When we first decided to take an international honeymoon, I had no idea that we would be gone this long. Okay, well maybe that’s a little bit of a lie. I had hoped we might be gone this long, but had not really planned on it. All of the research I was doing pre-honeymoon was on round the world (RTW) trips, packing lists, and selling off all of our belongings. The theory being, if you do not have monetary obligations at “home”, then you could live on substantially less money abroad. We did not prepare for that kind of trip, but are finding ourselves 50 days away from home.
We have stayed in 11 different cities in 4 countries, and I could not be happier. I have never been away from home this long. The closest to this was when I did a study abroad program in Guadalajara, Mexico for six weeks. I loved exploring new places each weekend, and looking back, it probably instilled a travel bug deep within. Currently I’m sitting in a hotel room in Duong Dong, Phu Quoc Island, Vietnam. It rained a lot today, which has been much of our trip thus far. On rainy days, we often find ourselves lying in bed, reading, watching old and/or bad movies on HBO, catching up on social media, and just relaxing. We have even ordered food in! But many days, we venture out in the downpour, ready for our next adventure.
What have I learned from this first 50 days?
- That I’m incredibly lucky to have such an amazing woman to call my wife. Who else would be crazy enough to go on this long of an adventure with me? She has taken care of me when I haven’t been feeling well, carried my pack, and let me have the third pillow. That’s love.
- I miss cooking. Kiki and I had a pretty significant diet change upon crossing the Pacific. We previously ate and cooked a lot of unprocessed, fresh foods, and did not eat many grains. When in a foreign country, with a much higher risk of foodborne illness, almost everything has to be cooked or processed to some degree. Also, meat is a more of a side item, rather than the main meal. So our eating has been a lot of rice, noodles, soups, bad pizza, burgers, sandwiches….a lot of what we really haven’t been eating in the last two years. I missed some of the foods, but what I’m not really enjoying is the carb hangover, bloating, or the decreased energy. Oh well, there are worse things.
- There is a lack of what most Americans would view as “common sense” in Asia. At least, that is what I’ve experienced. It comes into play with a lot of things: getting a visa, business hours, and DRIVING. Oh, someone wrote about getting a Vietnamese visa in Laos in five minutes? We had to come back the next day. Oh, you’re supposed to open at 9am, that’s nice, maybe it’s just a suggested opening time? Oh, you want to turn left from the right lane without a blinker, sure, go ahead. I’m glad I don’t have to drive here, but being a pedestrian is also quite risky because you have to look both ways more than once as you’re crossing the street.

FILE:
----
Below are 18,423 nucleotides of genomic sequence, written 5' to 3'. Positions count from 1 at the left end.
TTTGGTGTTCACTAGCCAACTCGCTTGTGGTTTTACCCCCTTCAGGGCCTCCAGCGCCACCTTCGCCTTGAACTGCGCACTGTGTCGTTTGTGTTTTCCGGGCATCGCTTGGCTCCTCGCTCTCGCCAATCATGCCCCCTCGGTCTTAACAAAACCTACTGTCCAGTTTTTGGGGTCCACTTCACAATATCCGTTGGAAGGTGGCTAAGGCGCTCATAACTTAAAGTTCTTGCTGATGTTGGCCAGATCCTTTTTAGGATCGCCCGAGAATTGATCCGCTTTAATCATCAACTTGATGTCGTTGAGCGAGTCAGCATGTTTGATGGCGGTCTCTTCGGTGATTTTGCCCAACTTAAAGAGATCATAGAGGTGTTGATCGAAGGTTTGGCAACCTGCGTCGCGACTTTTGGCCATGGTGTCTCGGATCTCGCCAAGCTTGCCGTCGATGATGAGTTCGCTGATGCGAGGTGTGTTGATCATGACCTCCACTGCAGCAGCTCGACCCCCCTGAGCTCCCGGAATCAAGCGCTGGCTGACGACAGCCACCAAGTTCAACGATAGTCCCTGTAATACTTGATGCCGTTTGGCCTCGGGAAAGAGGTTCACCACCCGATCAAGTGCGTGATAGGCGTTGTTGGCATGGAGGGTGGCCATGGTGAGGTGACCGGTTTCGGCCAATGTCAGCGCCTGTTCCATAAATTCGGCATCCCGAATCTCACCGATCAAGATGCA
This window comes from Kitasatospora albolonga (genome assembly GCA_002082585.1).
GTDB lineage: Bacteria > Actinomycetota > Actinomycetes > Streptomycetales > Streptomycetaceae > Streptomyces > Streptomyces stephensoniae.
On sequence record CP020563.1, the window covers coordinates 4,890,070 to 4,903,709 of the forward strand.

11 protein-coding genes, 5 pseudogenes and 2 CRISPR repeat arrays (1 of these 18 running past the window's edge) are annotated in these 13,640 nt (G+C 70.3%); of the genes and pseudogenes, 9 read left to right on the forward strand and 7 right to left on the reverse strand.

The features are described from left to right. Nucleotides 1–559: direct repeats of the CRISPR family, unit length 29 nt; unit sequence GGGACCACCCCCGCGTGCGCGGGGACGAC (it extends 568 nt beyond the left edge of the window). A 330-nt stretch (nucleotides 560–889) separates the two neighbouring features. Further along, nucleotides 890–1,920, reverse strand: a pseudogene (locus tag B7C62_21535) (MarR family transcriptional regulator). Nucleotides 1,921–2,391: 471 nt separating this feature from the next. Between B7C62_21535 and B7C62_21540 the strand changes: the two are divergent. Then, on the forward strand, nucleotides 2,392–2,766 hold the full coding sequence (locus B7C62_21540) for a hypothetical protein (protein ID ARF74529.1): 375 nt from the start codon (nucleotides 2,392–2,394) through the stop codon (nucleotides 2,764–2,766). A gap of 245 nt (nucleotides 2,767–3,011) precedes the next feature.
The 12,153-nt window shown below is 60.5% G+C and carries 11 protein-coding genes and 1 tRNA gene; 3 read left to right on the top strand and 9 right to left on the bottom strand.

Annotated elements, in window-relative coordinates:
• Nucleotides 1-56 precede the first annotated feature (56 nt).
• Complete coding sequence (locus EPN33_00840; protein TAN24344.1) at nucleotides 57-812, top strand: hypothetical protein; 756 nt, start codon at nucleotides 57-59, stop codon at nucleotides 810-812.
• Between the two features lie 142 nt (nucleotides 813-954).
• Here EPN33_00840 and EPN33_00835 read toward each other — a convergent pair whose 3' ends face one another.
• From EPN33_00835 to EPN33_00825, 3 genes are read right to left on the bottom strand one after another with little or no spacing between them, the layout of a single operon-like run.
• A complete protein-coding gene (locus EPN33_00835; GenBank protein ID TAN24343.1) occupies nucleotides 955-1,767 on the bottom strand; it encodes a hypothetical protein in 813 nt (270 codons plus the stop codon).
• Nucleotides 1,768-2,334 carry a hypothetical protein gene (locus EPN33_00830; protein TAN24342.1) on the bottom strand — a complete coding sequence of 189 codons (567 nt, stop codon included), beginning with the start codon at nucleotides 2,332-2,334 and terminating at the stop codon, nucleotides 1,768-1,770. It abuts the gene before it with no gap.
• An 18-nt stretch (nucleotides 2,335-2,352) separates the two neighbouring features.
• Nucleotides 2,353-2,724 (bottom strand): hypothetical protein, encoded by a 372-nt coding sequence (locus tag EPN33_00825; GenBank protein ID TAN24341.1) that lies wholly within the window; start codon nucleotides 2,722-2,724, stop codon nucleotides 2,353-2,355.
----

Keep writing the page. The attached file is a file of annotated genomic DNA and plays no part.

- What the menu says is not quite what you’ll get. The other night there was a picture of beef stir-fry with a small side of fries. The menu item read: “beef stir-fry with fries”. Seems simple enough, point at the picture, order, wait. My dinner arrives with fries stir-fried right into the sauce…brown soggy fries. So even if there’s a picture and you point to it, it still might not come out that way. Another time I ordered a crab and asparagus soup, complete with a picture of a green soup. What I received: an egg drop type soup with shrimp and mushrooms. My U.S. personality would have called the server right back, asked to talk to a manager, and had the situation remedied as soon as possible. When in a foreign country the thought process goes more or less, can I eat this? Am I allergic? No, well then eat it. But this night, I really wanted this green soup. So I called the server over, explained the situation, and he told me, “It’s all mixed in there.” Um, NO it’s not, but at this point, I knew I had lost the battle. There is a lot of cultural pressure to “save face”, so it’s best not to argue too much to avoid making someone look bad. Kiki didn’t get what she ordered either.
- Foreign standards of cleanliness (in restaurants) are not near to what I’m used to. The hotels have been clean, and re-cleaned every day, but the eating establishments are a different story. If you go to a place with an English sign, and English menu, then you probably won’t run into this. But, wanting to try the local cuisine, and eat where the locals eat can be challenging. For example, if you’ve ever had pho, a Vietnamese noodle soup, you will know it comes with a side of bean sprouts, basil, chilis, and a bunch of other greens. In Vietnam, the side items that you don’t use, will be regrouped and served again. They are a waste-not society, which I admire, but I also know I just ate off my chopsticks and am sticking them into the piles of herbs, and am sure someone else did too.
- People are accommodating. When going into a Vietnamese “restaurant” (more like street kitchen), there might not even be a picture of the food items served. No amount of miming would convey said food, but we sit down anyway, and food is prepared for us. This happened our first night in Hanoi, and we received a delicious plate of noodles with beef (bo being the only Vietnamese food word K remembered.)
While this list is not necessarily exhaustive of all of the things I have learned, they are what strike me at this moment as being noteworthy. I am happy that I have a supportive travel partner, and that we are able to enjoy this journey together. Here’s to the next 50 days!